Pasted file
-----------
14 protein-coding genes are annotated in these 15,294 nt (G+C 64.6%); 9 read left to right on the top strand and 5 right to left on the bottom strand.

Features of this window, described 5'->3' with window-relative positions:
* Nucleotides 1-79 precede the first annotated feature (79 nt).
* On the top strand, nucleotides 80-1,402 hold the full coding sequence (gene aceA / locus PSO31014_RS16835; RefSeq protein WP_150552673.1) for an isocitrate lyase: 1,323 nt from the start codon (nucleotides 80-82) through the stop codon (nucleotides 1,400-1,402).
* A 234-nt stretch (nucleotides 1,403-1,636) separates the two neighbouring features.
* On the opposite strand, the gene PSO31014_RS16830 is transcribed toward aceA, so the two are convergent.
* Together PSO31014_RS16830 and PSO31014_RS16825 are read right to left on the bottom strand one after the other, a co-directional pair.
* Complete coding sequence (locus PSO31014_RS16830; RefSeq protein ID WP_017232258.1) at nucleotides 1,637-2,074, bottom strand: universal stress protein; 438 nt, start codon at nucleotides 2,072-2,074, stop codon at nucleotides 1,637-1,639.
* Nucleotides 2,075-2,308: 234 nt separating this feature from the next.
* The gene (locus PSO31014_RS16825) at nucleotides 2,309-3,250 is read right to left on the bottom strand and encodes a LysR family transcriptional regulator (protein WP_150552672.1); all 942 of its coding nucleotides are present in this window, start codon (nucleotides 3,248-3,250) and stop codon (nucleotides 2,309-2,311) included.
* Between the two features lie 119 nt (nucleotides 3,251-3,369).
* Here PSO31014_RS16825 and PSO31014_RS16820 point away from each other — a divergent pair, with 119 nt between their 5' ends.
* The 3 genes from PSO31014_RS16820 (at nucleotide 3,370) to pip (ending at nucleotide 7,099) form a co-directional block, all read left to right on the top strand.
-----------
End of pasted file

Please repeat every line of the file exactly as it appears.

14 protein-coding genes are annotated in these 15,294 nt (G+C 64.6%); 9 read left to right on the top strand and 5 right to left on the bottom strand.

Features of this window, described 5'->3' with window-relative positions:
* Nucleotides 1-79 precede the first annotated feature (79 nt).
* On the top strand, nucleotides 80-1,402 hold the full coding sequence (gene aceA / locus PSO31014_RS16835; RefSeq protein WP_150552673.1) for an isocitrate lyase: 1,323 nt from the start codon (nucleotides 80-82) through the stop codon (nucleotides 1,400-1,402).
* A 234-nt stretch (nucleotides 1,403-1,636) separates the two neighbouring features.
* On the opposite strand, the gene PSO31014_RS16830 is transcribed toward aceA, so the two are convergent.
* Together PSO31014_RS16830 and PSO31014_RS16825 are read right to left on the bottom strand one after the other, a co-directional pair.
* Complete coding sequence (locus PSO31014_RS16830; RefSeq protein ID WP_017232258.1) at nucleotides 1,637-2,074, bottom strand: universal stress protein; 438 nt, start codon at nucleotides 2,072-2,074, stop codon at nucleotides 1,637-1,639.
* Nucleotides 2,075-2,308: 234 nt separating this feature from the next.
* The gene (locus PSO31014_RS16825) at nucleotides 2,309-3,250 is read right to left on the bottom strand and encodes a LysR family transcriptional regulator (protein WP_150552672.1); all 942 of its coding nucleotides are present in this window, start codon (nucleotides 3,248-3,250) and stop codon (nucleotides 2,309-2,311) included.
* Between the two features lie 119 nt (nucleotides 3,251-3,369).
* Here PSO31014_RS16825 and PSO31014_RS16820 point away from each other — a divergent pair, with 119 nt between their 5' ends.
* The 3 genes from PSO31014_RS16820 (at nucleotide 3,370) to pip (ending at nucleotide 7,099) form a co-directional block, all read left to right on the top strand.